Since then, I’ve lived through some absolutely awful Braves teams. And, I’ve had the good fortune to experience thirteen straight playoff appearances and one World Series championship in 1995. Through it all, I’ve maintained a love for the game. And love the Braves as I do, there’s still something magical about day baseball in some even older ballparks – Wrigley Field and Fenway Park in particular.
So, when I realized that Taylor and I would be in Boston for a day game in May of this year, I immediately found some tickets. Fortunately, Taylor understands my obsession and wanted to go as well. What I couldn’t have anticipated was the absolutely perfect day that we would have to experience a day game at Fenway. The food was great, the weather was perfect, the home team won, and I got to take my camera into the park to record the spectacle.
Here are a few of my favorite shots from that day. I hope they bring you a fraction of the enjoyment that I had in capturing them.
A sign on the brickwork of venerable Fenway Park
The Red Sox host the Angels on a perfect late spring day at Fenway Park
Mike Napoli takes a huge swing at historic Fenway Park
The first baseman for the Boston Red Sox stretches for a thrown in a routine out against the Los Angeles Angels
A statue of Ted Williams and a young boy with cancer outside Boston’s Fenway Park
The Red Sox second baseman makes the turn at first base to begin a double play
Boys look in from center field at Fenway Park dreaming about playing baseball on that perfect surface
A statue of Samuel Adams adjacent to Boston’s Faneuil Hall
Just after school was over earlier this year, my daughter and I took a trip to Boston and New York. For each of our children I’ve taken a father/daughter or father/son trip with them after they turned sixteen. Taylor, hereinafter referred to as T-Hol, wanted to go the urban route. Her favorite place in the world is New York City. But, since she has been there a few times, she wanted to include another East Coast city in the trip. After much discussion and research we settled on Boston.
We stayed in the Back Bay and rode the T to various parts of the city. Of course, being a history freak, I wanted to walk the Freedom Trail again. T-Hol hadn’t been on it before. So, we took the better part of a day to explore Boston on foot via the Freedom Trail. It’s truly amazing to walk through America’s past and to be on the same streets that were trod by Paul Revere, Ben Franklin, Samuel Adams, and a whole host of other American patriots.
I was struck by this statue of Samuel Adams. I’m sure it’s been photographed hundreds of thousands of times, but framing the strong image of Adams against Faneuil Hall made for a very compelling image to my eye. I normally don’t like strong shadow, but for this image, the shadows seem to intensify the strength of Adams that seems to exude from his likeness. I hope you enjoy the image. And don’t miss the opportunity to connect with America’s past by walking the Freedom Trail the next time you are in Boston.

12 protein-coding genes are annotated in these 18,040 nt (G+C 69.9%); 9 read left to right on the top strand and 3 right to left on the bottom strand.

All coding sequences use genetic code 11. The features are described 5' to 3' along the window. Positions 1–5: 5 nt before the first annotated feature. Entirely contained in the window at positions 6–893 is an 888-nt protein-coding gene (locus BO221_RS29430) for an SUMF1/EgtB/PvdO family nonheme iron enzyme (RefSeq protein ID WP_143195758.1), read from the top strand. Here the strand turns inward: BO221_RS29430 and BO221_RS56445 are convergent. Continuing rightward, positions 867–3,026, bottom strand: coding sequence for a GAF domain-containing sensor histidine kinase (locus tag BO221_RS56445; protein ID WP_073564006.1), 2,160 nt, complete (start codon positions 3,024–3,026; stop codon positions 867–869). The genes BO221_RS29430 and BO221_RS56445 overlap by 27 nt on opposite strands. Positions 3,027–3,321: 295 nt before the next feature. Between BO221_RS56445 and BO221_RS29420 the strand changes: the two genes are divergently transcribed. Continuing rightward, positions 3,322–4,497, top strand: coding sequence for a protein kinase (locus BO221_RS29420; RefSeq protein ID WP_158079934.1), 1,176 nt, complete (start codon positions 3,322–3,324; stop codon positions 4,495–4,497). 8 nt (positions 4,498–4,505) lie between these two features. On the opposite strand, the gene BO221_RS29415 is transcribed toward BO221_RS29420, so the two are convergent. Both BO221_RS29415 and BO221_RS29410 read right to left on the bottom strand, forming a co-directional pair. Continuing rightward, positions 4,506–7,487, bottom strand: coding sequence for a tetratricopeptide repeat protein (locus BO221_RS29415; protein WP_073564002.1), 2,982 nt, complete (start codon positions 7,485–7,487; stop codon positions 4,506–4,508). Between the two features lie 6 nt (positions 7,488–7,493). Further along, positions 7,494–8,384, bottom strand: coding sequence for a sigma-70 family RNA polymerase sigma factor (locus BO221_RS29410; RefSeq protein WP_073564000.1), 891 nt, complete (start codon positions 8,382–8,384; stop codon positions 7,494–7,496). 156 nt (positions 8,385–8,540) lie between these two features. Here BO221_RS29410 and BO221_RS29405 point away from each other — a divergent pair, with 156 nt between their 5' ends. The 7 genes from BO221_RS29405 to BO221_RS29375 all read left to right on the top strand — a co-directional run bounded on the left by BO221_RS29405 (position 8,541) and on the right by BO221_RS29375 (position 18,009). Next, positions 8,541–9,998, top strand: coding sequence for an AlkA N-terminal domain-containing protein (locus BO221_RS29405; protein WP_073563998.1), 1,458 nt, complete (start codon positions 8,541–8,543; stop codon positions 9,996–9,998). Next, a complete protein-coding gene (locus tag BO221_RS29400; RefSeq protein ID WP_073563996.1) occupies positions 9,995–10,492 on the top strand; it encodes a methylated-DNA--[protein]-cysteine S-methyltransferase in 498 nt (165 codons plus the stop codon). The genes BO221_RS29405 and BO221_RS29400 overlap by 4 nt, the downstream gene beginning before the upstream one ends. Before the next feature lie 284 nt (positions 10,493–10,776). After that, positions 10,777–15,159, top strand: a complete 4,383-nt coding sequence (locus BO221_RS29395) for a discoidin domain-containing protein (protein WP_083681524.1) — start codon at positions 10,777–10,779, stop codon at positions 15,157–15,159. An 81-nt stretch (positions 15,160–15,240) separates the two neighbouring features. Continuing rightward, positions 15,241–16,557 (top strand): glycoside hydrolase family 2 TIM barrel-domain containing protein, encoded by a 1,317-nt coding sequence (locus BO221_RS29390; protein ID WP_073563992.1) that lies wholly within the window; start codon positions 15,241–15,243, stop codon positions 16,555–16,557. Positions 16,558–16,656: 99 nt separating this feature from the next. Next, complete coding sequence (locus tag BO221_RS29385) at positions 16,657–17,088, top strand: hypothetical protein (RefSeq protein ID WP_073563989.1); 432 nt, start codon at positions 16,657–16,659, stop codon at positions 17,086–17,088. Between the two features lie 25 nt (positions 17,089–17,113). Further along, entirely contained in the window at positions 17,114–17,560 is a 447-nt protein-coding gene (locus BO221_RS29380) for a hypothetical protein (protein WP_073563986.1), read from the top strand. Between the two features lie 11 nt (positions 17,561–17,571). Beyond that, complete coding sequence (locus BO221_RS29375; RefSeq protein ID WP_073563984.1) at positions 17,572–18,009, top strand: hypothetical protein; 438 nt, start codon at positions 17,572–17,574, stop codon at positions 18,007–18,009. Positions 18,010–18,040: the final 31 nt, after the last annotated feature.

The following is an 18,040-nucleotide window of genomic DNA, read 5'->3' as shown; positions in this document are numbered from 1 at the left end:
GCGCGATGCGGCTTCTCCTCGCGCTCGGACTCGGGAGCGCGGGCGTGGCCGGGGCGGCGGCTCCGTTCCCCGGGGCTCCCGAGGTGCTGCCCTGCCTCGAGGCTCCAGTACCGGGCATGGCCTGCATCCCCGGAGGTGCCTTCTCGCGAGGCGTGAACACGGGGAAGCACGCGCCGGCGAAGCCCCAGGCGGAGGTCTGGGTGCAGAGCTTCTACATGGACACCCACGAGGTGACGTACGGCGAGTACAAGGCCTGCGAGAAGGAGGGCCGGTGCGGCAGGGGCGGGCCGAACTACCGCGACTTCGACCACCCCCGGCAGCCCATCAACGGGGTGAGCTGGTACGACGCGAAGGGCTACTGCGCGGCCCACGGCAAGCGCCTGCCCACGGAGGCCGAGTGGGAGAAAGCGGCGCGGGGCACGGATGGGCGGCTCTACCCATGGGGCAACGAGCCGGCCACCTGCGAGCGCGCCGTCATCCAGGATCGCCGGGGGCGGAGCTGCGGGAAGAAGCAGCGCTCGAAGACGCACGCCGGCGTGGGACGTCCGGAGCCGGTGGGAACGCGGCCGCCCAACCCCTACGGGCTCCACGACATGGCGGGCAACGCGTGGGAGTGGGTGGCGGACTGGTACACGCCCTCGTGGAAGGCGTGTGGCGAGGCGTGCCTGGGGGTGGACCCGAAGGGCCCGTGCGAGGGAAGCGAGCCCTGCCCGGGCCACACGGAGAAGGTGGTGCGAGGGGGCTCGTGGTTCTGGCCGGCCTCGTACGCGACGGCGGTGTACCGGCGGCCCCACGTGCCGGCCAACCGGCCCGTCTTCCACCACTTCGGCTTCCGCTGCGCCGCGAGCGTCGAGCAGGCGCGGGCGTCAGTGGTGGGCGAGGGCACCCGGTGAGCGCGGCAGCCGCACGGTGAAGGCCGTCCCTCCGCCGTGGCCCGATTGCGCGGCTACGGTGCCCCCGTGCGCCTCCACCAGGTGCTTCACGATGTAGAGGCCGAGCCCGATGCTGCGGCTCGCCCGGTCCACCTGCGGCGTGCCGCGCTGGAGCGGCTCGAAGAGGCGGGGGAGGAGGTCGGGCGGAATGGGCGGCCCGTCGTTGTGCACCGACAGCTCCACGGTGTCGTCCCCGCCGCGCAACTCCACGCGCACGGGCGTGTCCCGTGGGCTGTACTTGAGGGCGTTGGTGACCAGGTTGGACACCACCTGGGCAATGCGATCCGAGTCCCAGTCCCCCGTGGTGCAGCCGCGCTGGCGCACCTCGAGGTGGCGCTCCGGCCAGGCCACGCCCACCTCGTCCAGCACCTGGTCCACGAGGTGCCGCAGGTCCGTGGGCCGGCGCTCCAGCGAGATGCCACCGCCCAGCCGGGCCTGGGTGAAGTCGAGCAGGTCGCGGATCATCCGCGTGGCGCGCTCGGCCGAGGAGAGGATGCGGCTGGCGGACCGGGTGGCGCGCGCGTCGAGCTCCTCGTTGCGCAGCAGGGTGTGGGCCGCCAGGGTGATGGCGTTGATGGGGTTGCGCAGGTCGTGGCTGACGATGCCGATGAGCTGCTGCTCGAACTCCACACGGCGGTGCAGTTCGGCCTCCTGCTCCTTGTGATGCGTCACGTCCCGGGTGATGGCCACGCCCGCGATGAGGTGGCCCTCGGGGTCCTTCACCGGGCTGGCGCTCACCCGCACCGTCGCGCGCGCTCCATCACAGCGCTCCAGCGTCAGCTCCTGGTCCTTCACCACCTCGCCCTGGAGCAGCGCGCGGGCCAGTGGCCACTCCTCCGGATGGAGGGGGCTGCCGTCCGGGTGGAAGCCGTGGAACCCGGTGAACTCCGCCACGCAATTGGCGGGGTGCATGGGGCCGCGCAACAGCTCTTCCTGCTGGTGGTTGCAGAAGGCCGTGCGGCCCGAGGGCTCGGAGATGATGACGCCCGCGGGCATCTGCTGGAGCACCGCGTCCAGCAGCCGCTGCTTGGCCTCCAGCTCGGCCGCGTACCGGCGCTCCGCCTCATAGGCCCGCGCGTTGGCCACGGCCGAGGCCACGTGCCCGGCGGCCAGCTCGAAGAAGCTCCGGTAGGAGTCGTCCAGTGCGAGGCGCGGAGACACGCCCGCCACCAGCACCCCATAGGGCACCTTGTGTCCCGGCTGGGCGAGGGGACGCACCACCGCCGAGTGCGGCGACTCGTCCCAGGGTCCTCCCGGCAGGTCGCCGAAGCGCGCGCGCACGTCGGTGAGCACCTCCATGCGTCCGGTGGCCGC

This beautiful arched bridge is located in the lovely village of Somesville - the first town established on Mt. Desert Island
Mt. Desert Island has a very interesting history and the village of Somesville is intimately involved in that history. Although frequented by native Americans, there is little evidence of long-term settlement by them on the island. When the French arrived in the 1600s they attempted to establish a colony here, but were pushed out by the British. The area remained contested for the next 150 years or so. When the British defeated the French in Quebec in 1759, French influence ended and the area opened to English settlement. The Somes and Richardson families moved up from Gloucester, Massachusetts in 1760 to live on the island. They sailed to the head of what is now known as Somes Sound and settled in the area that is now known as Somesville.
This unique and lovely bridge is found by the main road leading through town and is by no means difficult to access. Nevertheless, it is a beautiful structure and demands to be photographed. We were fortunate to pass by while some brilliantly colored foliage was still on the trees surrounding the bridge. It was a windy day when this image was taken, but the banks of the stream helped block the wind and allowed a reflection to quickly reform once the breeze died down.
This image is a blend of five files shot with one stop of exposure between each. This was necessary to capture the extreme latitude of light between the highlights in the sky and the shadows near the tree line. In an ideal world, there would have been some high clouds and little wind. However, those weren’t the conditions and the multiple exposures were necessary. Although an overcast sky would have generated much more even light, I love the way the bright sunshine makes the reds and yellows in this scene pop. The contrast of the white bridge with the brilliant fall colors makes for a lovely image.